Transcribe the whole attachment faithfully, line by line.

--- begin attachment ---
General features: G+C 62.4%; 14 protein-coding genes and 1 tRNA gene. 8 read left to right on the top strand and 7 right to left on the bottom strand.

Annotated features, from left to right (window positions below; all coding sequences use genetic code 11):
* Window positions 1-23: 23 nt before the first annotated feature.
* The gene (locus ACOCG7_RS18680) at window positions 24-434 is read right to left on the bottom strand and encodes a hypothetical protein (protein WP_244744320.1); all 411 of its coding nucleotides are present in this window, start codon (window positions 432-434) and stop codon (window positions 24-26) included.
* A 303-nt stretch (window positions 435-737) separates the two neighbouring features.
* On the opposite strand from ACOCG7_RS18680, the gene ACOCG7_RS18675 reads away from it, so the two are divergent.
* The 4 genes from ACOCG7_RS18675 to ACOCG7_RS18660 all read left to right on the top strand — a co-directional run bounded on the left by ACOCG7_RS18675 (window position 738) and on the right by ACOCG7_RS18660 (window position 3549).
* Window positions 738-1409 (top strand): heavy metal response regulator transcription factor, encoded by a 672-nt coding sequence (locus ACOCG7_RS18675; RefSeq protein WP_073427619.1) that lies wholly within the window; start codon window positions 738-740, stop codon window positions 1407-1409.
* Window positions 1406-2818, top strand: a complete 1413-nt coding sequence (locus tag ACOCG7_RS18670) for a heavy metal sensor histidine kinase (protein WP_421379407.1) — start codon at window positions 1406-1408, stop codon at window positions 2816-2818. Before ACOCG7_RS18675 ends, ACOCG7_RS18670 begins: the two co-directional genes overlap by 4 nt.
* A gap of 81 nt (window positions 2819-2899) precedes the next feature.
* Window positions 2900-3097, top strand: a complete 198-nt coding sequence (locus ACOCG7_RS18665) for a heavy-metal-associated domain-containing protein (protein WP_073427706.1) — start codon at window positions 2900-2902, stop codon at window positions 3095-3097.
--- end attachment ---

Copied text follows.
General features: G+C 62.4%; 14 protein-coding genes and 1 tRNA gene. 8 read left to right on the top strand and 7 right to left on the bottom strand.

Annotated features, from left to right (window positions below; all coding sequences use genetic code 11):
* Window positions 1-23: 23 nt before the first annotated feature.
* The gene (locus ACOCG7_RS18680) at window positions 24-434 is read right to left on the bottom strand and encodes a hypothetical protein (protein WP_244744320.1); all 411 of its coding nucleotides are present in this window, start codon (window positions 432-434) and stop codon (window positions 24-26) included.
* A 303-nt stretch (window positions 435-737) separates the two neighbouring features.
* On the opposite strand from ACOCG7_RS18680, the gene ACOCG7_RS18675 reads away from it, so the two are divergent.
* The 4 genes from ACOCG7_RS18675 to ACOCG7_RS18660 all read left to right on the top strand — a co-directional run bounded on the left by ACOCG7_RS18675 (window position 738) and on the right by ACOCG7_RS18660 (window position 3549).
* Window positions 738-1409 (top strand): heavy metal response regulator transcription factor, encoded by a 672-nt coding sequence (locus ACOCG7_RS18675; RefSeq protein WP_073427619.1) that lies wholly within the window; start codon window positions 738-740, stop codon window positions 1407-1409.
* Window positions 1406-2818, top strand: a complete 1413-nt coding sequence (locus tag ACOCG7_RS18670) for a heavy metal sensor histidine kinase (protein WP_421379407.1) — start codon at window positions 1406-1408, stop codon at window positions 2816-2818. Before ACOCG7_RS18675 ends, ACOCG7_RS18670 begins: the two co-directional genes overlap by 4 nt.
* A gap of 81 nt (window positions 2819-2899) precedes the next feature.
* Window positions 2900-3097, top strand: a complete 198-nt coding sequence (locus ACOCG7_RS18665) for a heavy-metal-associated domain-containing protein (protein WP_073427706.1) — start codon at window positions 2900-2902, stop codon at window positions 3095-3097.